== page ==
They're nearly as old as our solar system — and may have brought our planet's water.
New Kid In Town
Ancient, large "dark asteroids" lurking between Mars and Jupiter may be some of the oldest, primordial relics from the early years following our solar system's formation.
And now, in an intriguing development, astronomers have examined those asteroids and found them to contain water, according to a new study published in the journal Nature Astronomy. The result of their findings: a whole new class of asteroid.
"These asteroids are almost as old as our solar system," lead author Driss Takir, a planetary scientist at NASA Astromaterials, told Space.com.
In fact, the space rocks are an awful lot like the dwarf planet Ceres, which is known for being the only dwarf planet in the solar system to have water — and a lot of it, seemingly.
Using NASA's Infrared Telescope Facility, the astronomers unearthed the composition of these Ceres-esque rocks, shining a light on their mysterious origins.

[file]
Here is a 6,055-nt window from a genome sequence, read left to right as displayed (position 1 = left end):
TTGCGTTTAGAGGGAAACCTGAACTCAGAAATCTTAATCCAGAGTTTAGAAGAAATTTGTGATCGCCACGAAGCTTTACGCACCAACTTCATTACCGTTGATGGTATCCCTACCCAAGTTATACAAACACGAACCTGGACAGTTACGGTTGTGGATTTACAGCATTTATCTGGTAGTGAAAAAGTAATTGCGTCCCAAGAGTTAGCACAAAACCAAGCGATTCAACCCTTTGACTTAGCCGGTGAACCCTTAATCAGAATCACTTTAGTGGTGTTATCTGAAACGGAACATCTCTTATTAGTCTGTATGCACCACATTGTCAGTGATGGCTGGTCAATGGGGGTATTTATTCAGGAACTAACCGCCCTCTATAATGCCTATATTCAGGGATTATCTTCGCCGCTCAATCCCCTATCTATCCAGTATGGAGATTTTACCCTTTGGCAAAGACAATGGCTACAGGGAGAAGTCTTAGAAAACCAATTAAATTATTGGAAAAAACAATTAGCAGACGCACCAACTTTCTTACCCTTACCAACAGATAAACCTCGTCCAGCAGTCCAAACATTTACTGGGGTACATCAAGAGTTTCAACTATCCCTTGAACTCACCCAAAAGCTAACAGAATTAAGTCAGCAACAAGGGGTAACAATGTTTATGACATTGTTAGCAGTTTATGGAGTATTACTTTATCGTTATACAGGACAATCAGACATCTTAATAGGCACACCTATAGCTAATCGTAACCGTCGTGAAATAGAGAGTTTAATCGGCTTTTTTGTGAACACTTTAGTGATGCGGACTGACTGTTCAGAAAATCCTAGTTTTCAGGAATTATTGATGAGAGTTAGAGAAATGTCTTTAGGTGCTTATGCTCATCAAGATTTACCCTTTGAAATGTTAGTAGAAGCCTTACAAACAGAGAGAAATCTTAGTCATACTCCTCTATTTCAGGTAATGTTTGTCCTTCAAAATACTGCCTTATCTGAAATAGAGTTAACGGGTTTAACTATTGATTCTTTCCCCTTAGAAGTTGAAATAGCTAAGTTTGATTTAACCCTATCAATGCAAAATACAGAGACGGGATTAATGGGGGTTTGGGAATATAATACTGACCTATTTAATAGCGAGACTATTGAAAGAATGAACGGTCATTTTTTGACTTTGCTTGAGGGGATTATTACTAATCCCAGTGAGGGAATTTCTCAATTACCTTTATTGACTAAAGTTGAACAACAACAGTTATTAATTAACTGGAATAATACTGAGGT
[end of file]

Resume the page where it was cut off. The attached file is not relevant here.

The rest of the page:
Like Ceres, the asteroids are porous, meaning they were "not heated sufficiently to transform them into a compact rocky structure soon after their formation," explained co-author Vladimir Neumann, a geoscientist at the Technical University of Berlin, in a press release.
This suggests the asteroids initially formed in the colder, outer reaches of the system, and then were pulled inward by the gravity of Jupiter or Saturn.
"Our computational models show that these asteroids must have arrived in the main asteroid belt through complex dynamic processes, shortly after their formation in the outer regions of the Solar System," Neumann added.
But perhaps the most interesting implications of their findings pertain to our own planet. If such old asteroids in our own solar system are and have been brimming with H2O, it's a compelling clue in favor of an increasingly popular theory among scientists that Earth got its water from asteroids — or at least some of its water, anyhow.
After all, if these Ceres-like asteroids have already been shown to get dragged inward as far as our neighboring Mars, it's not too much of a stretch to imagine them bombarding Earth in the past.
"This would be perhaps the kind of objects that made it into the solar system and brought ice and organics with them," Andy Rivkin, an astronomer at John Hopkins who was not involved in the study, told Mashable. "Their cousins might have hit the Earth and brought some of that, as well as hitting Mars."
More on asteroids: James Webb Spots Asteroid With Its Own Saturn-Like Rings
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